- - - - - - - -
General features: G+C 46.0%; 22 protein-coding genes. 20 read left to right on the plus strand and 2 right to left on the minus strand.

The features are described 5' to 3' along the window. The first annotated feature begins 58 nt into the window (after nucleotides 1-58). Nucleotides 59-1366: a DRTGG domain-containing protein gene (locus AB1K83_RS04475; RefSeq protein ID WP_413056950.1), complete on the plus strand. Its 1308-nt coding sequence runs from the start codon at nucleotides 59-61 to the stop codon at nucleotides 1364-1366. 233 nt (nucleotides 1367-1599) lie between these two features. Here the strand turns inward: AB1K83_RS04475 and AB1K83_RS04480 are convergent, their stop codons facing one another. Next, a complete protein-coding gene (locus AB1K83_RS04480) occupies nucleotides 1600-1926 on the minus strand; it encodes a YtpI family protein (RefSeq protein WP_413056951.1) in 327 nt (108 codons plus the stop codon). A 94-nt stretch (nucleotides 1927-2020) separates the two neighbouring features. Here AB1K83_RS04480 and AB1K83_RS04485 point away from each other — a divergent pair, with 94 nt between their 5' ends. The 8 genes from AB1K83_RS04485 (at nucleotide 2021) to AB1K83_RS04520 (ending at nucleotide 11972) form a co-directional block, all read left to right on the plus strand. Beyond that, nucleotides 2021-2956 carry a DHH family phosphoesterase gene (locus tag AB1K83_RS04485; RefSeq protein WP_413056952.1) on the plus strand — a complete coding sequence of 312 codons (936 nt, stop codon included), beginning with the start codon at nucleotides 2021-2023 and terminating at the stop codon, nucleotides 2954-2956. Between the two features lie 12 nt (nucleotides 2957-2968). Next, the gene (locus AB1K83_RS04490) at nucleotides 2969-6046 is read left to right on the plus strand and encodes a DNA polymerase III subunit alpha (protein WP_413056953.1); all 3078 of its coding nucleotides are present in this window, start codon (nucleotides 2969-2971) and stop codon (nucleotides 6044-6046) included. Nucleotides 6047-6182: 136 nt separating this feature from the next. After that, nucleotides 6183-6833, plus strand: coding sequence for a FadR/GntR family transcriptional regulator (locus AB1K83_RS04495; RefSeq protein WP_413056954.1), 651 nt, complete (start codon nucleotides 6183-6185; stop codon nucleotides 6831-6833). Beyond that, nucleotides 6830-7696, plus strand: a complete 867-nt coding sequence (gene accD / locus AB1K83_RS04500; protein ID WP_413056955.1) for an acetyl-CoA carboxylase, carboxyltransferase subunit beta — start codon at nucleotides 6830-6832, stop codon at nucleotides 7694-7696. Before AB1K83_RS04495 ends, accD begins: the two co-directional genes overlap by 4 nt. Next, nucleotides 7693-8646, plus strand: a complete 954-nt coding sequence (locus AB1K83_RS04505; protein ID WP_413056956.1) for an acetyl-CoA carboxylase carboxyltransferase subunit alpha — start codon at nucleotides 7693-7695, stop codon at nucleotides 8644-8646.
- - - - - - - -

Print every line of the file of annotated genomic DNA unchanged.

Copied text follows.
General features: G+C 46.0%; 22 protein-coding genes. 20 read left to right on the plus strand and 2 right to left on the minus strand.

The features are described 5' to 3' along the window. The first annotated feature begins 58 nt into the window (after nucleotides 1-58). Nucleotides 59-1366: a DRTGG domain-containing protein gene (locus AB1K83_RS04475; RefSeq protein ID WP_413056950.1), complete on the plus strand. Its 1308-nt coding sequence runs from the start codon at nucleotides 59-61 to the stop codon at nucleotides 1364-1366. 233 nt (nucleotides 1367-1599) lie between these two features. Here the strand turns inward: AB1K83_RS04475 and AB1K83_RS04480 are convergent, their stop codons facing one another. Next, a complete protein-coding gene (locus AB1K83_RS04480) occupies nucleotides 1600-1926 on the minus strand; it encodes a YtpI family protein (RefSeq protein WP_413056951.1) in 327 nt (108 codons plus the stop codon). A 94-nt stretch (nucleotides 1927-2020) separates the two neighbouring features. Here AB1K83_RS04480 and AB1K83_RS04485 point away from each other — a divergent pair, with 94 nt between their 5' ends. The 8 genes from AB1K83_RS04485 (at nucleotide 2021) to AB1K83_RS04520 (ending at nucleotide 11972) form a co-directional block, all read left to right on the plus strand. Beyond that, nucleotides 2021-2956 carry a DHH family phosphoesterase gene (locus tag AB1K83_RS04485; RefSeq protein WP_413056952.1) on the plus strand — a complete coding sequence of 312 codons (936 nt, stop codon included), beginning with the start codon at nucleotides 2021-2023 and terminating at the stop codon, nucleotides 2954-2956. Between the two features lie 12 nt (nucleotides 2957-2968). Next, the gene (locus AB1K83_RS04490) at nucleotides 2969-6046 is read left to right on the plus strand and encodes a DNA polymerase III subunit alpha (protein WP_413056953.1); all 3078 of its coding nucleotides are present in this window, start codon (nucleotides 2969-2971) and stop codon (nucleotides 6044-6046) included. Nucleotides 6047-6182: 136 nt separating this feature from the next. After that, nucleotides 6183-6833, plus strand: coding sequence for a FadR/GntR family transcriptional regulator (locus AB1K83_RS04495; RefSeq protein WP_413056954.1), 651 nt, complete (start codon nucleotides 6183-6185; stop codon nucleotides 6831-6833). Beyond that, nucleotides 6830-7696, plus strand: a complete 867-nt coding sequence (gene accD / locus AB1K83_RS04500; protein ID WP_413056955.1) for an acetyl-CoA carboxylase, carboxyltransferase subunit beta — start codon at nucleotides 6830-6832, stop codon at nucleotides 7694-7696. Before AB1K83_RS04495 ends, accD begins: the two co-directional genes overlap by 4 nt. Next, nucleotides 7693-8646, plus strand: a complete 954-nt coding sequence (locus AB1K83_RS04505; protein ID WP_413056956.1) for an acetyl-CoA carboxylase carboxyltransferase subunit alpha — start codon at nucleotides 7693-7695, stop codon at nucleotides 8644-8646.